The informational explanation, predictably, is about information. Before 2014, comprehensive data on police brutality and racial disparities in our justice system was inaccessible if not outright unavailable. Now we have a wealth of data and a wealth of disagreement about what it means. Those arguing racial disparities in policing are a statistical illusion tend to focus on fatal police shootings, and with that narrow dataset (perhaps narrowed again to consider only unarmed victims), they can make a plausible case. Examine other aspects of policing and criminal justice, however, and a clear racial pattern emerges in who is stopped, searched, and subjected to use of force; who is arrested, charged, and convicted for comparable crimes; who is sentenced to prison time and for how long; and who is offered pre-trial release, pardon, or commutation. Many white evangelicals may never have read these studies; many black Christians didn’t need to read them to know policing works differently for them.

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The cultural explanation is much too weighty to fairly consider here, but consider that a Pew survey in 2009 found white evangelicals were an outlier on another violent topic: torture. As CT reported at the time, white evangelicals were the group most likely to say torture could be justified, and, even more damningly, enthusiasm for it was higher among those who attended church more often. Why these polling distinctions? Do they point to something gone wrong in white evangelical culture? Is there a cruelty among us? An indifference? Another poll found this support for torture plummeted if the question were tied to what could be done to captured American soldiers. That this Golden Rule framing made a difference is hopeful—but why did we need it to remember that those suffering our government’s violence are as human as us?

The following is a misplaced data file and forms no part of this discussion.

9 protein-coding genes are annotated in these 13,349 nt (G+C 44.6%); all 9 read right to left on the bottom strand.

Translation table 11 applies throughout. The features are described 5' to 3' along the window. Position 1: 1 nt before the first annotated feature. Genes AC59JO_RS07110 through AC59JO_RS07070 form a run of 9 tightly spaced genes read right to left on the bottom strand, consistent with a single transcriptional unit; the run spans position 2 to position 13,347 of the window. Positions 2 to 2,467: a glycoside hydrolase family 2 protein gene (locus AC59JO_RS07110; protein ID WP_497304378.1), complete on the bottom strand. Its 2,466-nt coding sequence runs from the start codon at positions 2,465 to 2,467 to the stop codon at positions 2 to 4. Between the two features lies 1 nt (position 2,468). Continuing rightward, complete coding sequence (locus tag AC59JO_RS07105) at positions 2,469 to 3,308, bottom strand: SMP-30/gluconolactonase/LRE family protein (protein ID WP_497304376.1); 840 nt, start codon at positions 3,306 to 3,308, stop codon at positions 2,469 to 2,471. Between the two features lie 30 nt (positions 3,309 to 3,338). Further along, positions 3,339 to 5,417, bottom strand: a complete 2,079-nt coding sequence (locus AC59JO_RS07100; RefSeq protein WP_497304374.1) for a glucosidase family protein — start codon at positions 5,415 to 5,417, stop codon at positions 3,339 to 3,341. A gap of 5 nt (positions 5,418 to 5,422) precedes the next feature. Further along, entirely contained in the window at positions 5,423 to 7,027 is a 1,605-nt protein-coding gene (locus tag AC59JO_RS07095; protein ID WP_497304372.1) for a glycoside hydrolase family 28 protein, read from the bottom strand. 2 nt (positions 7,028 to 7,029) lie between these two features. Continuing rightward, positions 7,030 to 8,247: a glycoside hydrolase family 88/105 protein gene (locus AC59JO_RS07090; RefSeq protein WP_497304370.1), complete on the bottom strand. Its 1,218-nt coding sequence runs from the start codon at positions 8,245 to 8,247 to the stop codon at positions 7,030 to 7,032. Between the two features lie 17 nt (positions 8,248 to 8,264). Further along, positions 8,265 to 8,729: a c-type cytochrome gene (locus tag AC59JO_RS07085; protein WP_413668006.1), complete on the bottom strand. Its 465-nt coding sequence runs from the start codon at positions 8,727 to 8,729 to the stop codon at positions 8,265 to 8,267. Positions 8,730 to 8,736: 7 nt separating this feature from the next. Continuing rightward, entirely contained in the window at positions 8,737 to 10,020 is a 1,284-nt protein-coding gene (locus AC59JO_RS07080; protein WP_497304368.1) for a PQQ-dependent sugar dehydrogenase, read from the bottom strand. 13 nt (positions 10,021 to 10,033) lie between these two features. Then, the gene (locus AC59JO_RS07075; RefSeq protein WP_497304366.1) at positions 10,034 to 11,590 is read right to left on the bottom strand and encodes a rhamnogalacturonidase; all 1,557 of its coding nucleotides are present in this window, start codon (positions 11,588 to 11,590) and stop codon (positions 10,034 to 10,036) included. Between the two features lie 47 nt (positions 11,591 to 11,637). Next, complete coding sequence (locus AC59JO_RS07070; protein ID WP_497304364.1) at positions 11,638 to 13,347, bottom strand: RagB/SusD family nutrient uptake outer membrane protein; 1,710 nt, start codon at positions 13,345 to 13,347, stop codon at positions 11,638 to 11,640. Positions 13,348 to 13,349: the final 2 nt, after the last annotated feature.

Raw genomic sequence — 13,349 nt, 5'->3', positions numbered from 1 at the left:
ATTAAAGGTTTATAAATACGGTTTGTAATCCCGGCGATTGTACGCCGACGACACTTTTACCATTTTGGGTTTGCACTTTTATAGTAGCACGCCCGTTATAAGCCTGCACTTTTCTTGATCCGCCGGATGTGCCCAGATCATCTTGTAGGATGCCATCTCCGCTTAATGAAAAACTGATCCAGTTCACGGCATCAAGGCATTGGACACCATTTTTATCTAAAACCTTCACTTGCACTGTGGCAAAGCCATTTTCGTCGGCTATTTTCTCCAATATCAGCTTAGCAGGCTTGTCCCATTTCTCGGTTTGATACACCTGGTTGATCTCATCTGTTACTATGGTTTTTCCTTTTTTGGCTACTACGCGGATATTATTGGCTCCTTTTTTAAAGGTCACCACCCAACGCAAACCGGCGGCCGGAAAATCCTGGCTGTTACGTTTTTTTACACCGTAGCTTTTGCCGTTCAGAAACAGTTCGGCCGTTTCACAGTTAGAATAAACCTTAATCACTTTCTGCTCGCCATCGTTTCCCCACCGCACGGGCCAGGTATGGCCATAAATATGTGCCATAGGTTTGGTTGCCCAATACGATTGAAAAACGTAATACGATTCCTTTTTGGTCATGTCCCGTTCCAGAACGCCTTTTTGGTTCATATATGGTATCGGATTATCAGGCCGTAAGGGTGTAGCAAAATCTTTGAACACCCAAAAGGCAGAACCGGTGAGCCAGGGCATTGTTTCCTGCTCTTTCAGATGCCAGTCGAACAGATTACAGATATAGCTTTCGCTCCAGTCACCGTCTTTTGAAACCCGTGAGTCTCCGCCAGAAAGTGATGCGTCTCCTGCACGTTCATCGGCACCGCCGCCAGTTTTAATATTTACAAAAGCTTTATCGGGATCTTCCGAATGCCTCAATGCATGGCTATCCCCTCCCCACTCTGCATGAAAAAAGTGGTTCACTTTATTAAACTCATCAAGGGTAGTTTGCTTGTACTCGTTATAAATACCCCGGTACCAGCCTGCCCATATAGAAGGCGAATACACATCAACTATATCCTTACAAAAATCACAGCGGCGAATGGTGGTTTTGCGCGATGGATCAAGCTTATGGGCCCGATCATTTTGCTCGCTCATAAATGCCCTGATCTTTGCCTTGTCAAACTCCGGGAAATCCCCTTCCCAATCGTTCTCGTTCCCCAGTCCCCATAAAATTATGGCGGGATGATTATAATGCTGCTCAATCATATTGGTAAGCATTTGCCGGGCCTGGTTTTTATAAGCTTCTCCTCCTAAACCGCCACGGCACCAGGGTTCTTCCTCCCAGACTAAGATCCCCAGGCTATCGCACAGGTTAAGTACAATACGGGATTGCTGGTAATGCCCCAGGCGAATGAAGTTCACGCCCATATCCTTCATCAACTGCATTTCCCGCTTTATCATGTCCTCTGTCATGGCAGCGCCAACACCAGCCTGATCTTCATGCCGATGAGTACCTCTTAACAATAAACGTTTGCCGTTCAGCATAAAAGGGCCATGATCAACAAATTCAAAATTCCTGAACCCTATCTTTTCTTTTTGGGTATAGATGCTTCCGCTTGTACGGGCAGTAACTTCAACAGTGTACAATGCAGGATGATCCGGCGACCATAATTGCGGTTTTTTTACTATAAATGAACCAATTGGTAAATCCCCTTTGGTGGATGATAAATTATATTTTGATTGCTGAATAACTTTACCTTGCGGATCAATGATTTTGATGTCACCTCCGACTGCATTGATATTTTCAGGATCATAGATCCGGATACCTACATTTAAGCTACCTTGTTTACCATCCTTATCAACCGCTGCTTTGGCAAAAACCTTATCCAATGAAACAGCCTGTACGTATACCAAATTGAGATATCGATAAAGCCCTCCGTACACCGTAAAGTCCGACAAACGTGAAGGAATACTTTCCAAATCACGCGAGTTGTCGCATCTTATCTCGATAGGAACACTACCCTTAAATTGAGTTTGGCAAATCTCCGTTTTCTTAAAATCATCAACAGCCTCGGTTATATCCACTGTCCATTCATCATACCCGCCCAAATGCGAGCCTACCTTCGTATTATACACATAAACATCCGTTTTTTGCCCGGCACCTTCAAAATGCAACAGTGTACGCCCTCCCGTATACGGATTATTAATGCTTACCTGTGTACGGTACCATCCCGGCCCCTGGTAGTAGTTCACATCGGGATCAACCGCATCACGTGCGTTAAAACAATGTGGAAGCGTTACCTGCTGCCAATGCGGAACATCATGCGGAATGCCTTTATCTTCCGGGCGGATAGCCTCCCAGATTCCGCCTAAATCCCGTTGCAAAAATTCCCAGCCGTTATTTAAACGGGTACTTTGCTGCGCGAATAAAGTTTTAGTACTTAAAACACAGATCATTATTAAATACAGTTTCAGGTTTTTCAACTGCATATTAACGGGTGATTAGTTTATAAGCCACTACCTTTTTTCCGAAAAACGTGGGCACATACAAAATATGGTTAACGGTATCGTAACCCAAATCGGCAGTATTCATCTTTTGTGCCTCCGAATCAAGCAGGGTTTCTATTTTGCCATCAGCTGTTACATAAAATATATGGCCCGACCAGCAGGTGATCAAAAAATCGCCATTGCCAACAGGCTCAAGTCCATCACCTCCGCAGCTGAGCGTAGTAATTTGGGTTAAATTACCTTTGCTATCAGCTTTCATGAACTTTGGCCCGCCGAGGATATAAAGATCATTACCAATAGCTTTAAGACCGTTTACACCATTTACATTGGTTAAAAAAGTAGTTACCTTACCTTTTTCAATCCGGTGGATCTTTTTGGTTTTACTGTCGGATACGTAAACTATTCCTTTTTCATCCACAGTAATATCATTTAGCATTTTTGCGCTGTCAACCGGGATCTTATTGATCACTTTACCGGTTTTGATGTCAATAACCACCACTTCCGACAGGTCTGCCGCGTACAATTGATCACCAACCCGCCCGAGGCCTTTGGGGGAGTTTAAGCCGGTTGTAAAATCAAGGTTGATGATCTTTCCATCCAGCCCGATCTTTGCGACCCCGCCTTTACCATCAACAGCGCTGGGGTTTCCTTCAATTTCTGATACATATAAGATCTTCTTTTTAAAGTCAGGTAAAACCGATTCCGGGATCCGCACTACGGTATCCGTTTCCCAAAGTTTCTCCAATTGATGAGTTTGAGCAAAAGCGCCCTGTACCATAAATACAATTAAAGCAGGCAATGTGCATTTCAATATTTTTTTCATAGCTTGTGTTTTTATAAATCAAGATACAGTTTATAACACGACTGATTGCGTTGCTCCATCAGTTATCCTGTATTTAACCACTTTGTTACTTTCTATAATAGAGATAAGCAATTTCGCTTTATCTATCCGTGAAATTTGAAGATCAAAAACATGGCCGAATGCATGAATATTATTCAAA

My last explanation is spiritual: Perhaps this disparity is the result of pride. I don’t mean the simple, blatant pride of self-aggrandizement, but rather the subtler, self-deceiving pride of hubris, the false confidence of believing we understand what we do not. Are we unjustifiably certain we know how black Americans experience our country’s criminal justice system? Do we let our hubris tell us we don’t need to re-examine our history, information sources, or culture? Do we let it convince us we don’t need to listen to accounts that unsettle our assumptions? Though “fools despise wisdom and instruction,” Proverbs 1:7 says, those who fear the Lord seek to learn “righteousness, justice, and equity” (Prov. 1:3–4, NRSV).

Our black family in Christ here in America overwhelmingly say they are treated unequally by the police. Can we, “with all humility and gentleness” (Eph. 4:2, NRSV), accept that instruction? Can we learn to believe them?

Bonnie Kristian is a columnist at Christianity Today, a contributing editor at The Week, a fellow at Defense Priorities, and the author of A Flexible Faith: Rethinking What It Means to Follow Jesus Today (Hachette).